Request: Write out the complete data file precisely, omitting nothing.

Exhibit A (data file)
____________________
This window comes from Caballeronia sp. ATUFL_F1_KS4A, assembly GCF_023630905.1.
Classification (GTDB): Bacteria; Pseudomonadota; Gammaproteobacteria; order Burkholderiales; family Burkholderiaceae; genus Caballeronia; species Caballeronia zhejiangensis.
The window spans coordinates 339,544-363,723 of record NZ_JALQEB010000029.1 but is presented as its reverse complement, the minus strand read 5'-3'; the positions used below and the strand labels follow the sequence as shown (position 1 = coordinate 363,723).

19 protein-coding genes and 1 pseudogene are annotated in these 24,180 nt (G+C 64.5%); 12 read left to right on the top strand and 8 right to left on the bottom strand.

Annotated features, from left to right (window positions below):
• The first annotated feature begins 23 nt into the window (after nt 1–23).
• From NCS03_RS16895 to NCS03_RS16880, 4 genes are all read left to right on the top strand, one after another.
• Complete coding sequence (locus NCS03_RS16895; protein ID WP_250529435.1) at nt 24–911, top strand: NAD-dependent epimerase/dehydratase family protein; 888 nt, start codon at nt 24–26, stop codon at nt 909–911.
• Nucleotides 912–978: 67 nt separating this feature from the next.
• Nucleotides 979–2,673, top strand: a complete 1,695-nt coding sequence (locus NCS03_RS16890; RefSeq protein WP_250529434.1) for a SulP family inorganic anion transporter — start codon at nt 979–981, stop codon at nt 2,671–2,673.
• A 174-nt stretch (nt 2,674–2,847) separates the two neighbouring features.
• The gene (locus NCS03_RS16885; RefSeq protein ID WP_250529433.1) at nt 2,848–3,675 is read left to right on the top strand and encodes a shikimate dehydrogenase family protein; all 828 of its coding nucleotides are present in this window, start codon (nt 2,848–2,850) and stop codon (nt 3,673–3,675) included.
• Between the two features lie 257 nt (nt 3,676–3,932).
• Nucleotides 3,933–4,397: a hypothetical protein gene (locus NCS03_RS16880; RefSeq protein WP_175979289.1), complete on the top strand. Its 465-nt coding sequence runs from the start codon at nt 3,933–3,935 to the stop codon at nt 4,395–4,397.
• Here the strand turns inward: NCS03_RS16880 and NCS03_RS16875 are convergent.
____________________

This window comes from Caballeronia sp. ATUFL_F1_KS4A, assembly GCF_023630905.1.
Classification (GTDB): Bacteria; Pseudomonadota; Gammaproteobacteria; order Burkholderiales; family Burkholderiaceae; genus Caballeronia; species Caballeronia zhejiangensis.
The window spans coordinates 339,544-363,723 of record NZ_JALQEB010000029.1 but is presented as its reverse complement, the minus strand read 5'-3'; the positions used below and the strand labels follow the sequence as shown (position 1 = coordinate 363,723).

19 protein-coding genes and 1 pseudogene are annotated in these 24,180 nt (G+C 64.5%); 12 read left to right on the top strand and 8 right to left on the bottom strand.

Annotated features, from left to right (window positions below):
• The first annotated feature begins 23 nt into the window (after nt 1–23).
• From NCS03_RS16895 to NCS03_RS16880, 4 genes are all read left to right on the top strand, one after another.
• Complete coding sequence (locus NCS03_RS16895; protein ID WP_250529435.1) at nt 24–911, top strand: NAD-dependent epimerase/dehydratase family protein; 888 nt, start codon at nt 24–26, stop codon at nt 909–911.
• Nucleotides 912–978: 67 nt separating this feature from the next.
• Nucleotides 979–2,673, top strand: a complete 1,695-nt coding sequence (locus NCS03_RS16890; RefSeq protein WP_250529434.1) for a SulP family inorganic anion transporter — start codon at nt 979–981, stop codon at nt 2,671–2,673.
• A 174-nt stretch (nt 2,674–2,847) separates the two neighbouring features.
• The gene (locus NCS03_RS16885; RefSeq protein ID WP_250529433.1) at nt 2,848–3,675 is read left to right on the top strand and encodes a shikimate dehydrogenase family protein; all 828 of its coding nucleotides are present in this window, start codon (nt 2,848–2,850) and stop codon (nt 3,673–3,675) included.
• Between the two features lie 257 nt (nt 3,676–3,932).
• Nucleotides 3,933–4,397: a hypothetical protein gene (locus NCS03_RS16880; RefSeq protein WP_175979289.1), complete on the top strand. Its 465-nt coding sequence runs from the start codon at nt 3,933–3,935 to the stop codon at nt 4,395–4,397.
• Here the strand turns inward: NCS03_RS16880 and NCS03_RS16875 are convergent.